The main plenum extends to one or both sides with additional room for air to gather before it passes down the supply ducts and into rooms, allowing for the central unit to have greater reach. Ducts near the source may experience weaker airflow, and extended plenums can only be so long before efficiency degrades. Extended plenums are ideal for larger buildings where a radial system could not produce the appropriate pressure for airflow; an extended plenum allows for a larger volume of air to accumulate and maintain pressure throughout the ducts.

Reducing Plenum

An even longer version of the extended plenum meant for addressing concerns with diminishing airflow. After an appropriate distance, the plenum becomes smaller, forcing air to move more quickly to the farthest vents, aiding in pressure maintenance.

Reducing Trunk

A type of reducing plenum ducting system where each supply branch becomes smaller along with the plenum itself. Well-suited for large systems.

Which system is right for your building is best discussed with a professional. The shape of these systems can also have an impact on the way you approach air duct cleaning for your business, as some may be more complex to clean than others.

How can Ducts Create Different Zones?

Because ducting runs throughout your building, it is responsible for controlling the climate in many different spaces. In some larger buildings, a single unit is not enough to supply the entire space with cool air, and multiple systems with their own ductwork will be necessary instead. Climate zones, or areas that can be heated and cooled separately from one another are much easier to create when using separate systems like this. However, does that mean that you can’t enjoy the benefits of a zoned system without investing a large sum in a complex, multi-unit system?

No. As a matter of fact, there are several ways to approach zoning, from adding ducts to using items called dampers to create zones supplied from the same central air handler. Read on below for more information about how duct zones work and how they can provide benefits for your business.

Is Air Duct Cleaning Worth it?

Over time, air ducts become very dirty and have an impact on the ability of air to flow smoothly through the system. Likewise, dust and the growth of mold can impact the health of those breathing the air. Periodic cleaning is a good idea, especially for very large buildings, but air duct cleaning is not a DIY job. Special tools are necessary to carry out this vital maintenance task appropriately and without damage. Read on to find a complete guide to air duct cleaning information at the end of this guide.

Commercial Air Duct Cleaning is Not a DIY Job! Click Here on How We Can Help You.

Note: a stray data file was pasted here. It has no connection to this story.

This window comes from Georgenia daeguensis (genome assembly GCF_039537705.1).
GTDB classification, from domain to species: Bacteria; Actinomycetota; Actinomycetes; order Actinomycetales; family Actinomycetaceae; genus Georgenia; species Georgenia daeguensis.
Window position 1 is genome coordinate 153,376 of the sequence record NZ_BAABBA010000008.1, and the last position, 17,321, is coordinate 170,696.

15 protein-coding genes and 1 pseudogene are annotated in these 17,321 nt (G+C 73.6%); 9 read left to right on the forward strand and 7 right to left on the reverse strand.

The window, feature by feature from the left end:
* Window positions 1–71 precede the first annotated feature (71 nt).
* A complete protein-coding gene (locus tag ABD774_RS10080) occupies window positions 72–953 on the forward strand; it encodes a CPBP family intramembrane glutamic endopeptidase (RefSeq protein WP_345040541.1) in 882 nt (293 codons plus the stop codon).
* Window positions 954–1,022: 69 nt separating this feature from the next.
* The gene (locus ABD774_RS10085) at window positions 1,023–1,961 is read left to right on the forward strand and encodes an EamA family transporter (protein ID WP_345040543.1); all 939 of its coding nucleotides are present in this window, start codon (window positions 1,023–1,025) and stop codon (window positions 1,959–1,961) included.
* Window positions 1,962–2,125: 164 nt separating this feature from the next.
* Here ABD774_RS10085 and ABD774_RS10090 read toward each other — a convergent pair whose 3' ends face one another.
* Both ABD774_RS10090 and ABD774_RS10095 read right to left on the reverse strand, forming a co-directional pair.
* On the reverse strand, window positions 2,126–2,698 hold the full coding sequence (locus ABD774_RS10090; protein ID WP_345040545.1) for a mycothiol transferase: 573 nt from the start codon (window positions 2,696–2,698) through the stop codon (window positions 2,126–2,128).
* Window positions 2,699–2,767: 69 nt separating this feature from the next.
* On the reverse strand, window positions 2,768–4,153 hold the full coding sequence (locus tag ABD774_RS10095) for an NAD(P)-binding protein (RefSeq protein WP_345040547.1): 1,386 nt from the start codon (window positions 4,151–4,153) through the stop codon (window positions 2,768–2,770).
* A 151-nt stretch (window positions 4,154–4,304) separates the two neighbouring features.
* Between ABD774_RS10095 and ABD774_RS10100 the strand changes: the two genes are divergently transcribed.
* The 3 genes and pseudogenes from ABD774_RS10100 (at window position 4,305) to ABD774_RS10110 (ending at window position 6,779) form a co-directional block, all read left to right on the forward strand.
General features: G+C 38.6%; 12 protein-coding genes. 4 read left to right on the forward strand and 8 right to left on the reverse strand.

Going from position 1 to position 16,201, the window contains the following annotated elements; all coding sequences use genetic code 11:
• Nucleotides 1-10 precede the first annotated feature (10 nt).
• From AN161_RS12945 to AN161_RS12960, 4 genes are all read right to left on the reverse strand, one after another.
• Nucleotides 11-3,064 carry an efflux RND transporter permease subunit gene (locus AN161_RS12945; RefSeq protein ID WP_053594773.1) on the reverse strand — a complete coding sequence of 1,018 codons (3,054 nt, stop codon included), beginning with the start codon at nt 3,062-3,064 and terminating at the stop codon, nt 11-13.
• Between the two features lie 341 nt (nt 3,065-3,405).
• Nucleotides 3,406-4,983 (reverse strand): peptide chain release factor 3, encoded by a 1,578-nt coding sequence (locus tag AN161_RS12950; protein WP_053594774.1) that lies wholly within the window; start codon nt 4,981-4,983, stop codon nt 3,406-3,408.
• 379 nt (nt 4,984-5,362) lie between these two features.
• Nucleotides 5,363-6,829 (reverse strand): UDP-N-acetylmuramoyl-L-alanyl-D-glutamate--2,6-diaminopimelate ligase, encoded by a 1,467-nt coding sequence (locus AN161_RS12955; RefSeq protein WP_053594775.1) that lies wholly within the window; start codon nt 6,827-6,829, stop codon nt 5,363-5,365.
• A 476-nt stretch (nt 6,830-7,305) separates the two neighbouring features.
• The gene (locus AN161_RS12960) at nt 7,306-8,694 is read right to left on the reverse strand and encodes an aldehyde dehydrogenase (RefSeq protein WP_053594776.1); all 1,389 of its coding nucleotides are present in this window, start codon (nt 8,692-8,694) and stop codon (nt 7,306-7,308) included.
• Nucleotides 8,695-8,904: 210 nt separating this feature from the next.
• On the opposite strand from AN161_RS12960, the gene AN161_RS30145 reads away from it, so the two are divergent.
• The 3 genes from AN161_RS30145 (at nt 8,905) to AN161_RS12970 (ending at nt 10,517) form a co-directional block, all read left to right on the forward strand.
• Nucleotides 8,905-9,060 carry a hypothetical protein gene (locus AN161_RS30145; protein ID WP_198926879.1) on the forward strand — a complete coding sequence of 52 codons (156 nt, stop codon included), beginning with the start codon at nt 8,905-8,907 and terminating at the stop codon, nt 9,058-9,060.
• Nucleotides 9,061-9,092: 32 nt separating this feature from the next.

What about maintenance? For the most part, your ducts won’t need much unless your technician detects a problematic leak. Leaking can happen when aluminum sealing tape wears out, or when a portion of the ductwork suffers damage somehow. While all ductwork eventually does need replacement, most systems do not need to be replaced all at once. Periodic inspections and maintenance will instead prove sufficient for identifying when action is necessary.

Dust Mites

Dust mites are tiny insects that feed off things such as the tiny flakes of dead skin found in airborne dust, and they exist almost everywhere. Can you imagine one place where there is never a shortage of dust for these tiny bugs to feast upon? If you guessed the ducts, you’re right – and dust mites, along with the dust itself, can negatively impact occupant health because their waste products trigger allergic reactions.



Mites aren’t the only pests that can affect a building’s ducts. Roaches and spiders can take up residence, and even larger animals such as rats or raccoons can infiltrate your ductwork. The waste these creatures generate can negatively impact the air quality of your building, and they may even cause damage to the ducts. Removing them promptly is important, but so too is engaging a professional for air duct cleaning and sanitizing. This service helps reduce the impact of mites and other pests while keeping the air you breathe cleaner.

How can Ducts Create Different Zones?

When ductwork runs exterior to the building, the elements can take a toll on the material and its insulation. Over time, rainwater and humidity can penetrate this space and begin to degrade the material. Mold growth follows, which then carries spores into the building and creates a more widespread problem. Today, exterior metal cladding is growing in popularity for both new installations and retrofitting works. By cladding the ductwork on your roof in aluminum or another material, you can not only improve its insulating ability, but the system remains protected for years to come. Cladding is an increasingly critical part of every new ductwork job.

2. Heating and Cooling Zones

In large buildings using commercial HVAC systems, there is rarely ever a need for a single unified temperature across the entire building. Some spaces will remain unoccupied during the day and should not be actively climate controlled, while others may need heating and cooling on demand throughout the day. Zoning is the solution to this imbalance, and a properly configured duct system is essential for creating zones.

Zone Heating & Cooling

As mentioned above, large buildings face diverse heating and cooling needs. Trying to approach the problem by supplying air to every room all the time is both wasteful and inefficient, and will not allow for independent temperature control. A zone system instead allows for some rooms to be fully treated, others to be partially treated, and some spaces left warmer or colder as needed. In other words, an active zone is one that receives air from the duct system; an inactive zone does not.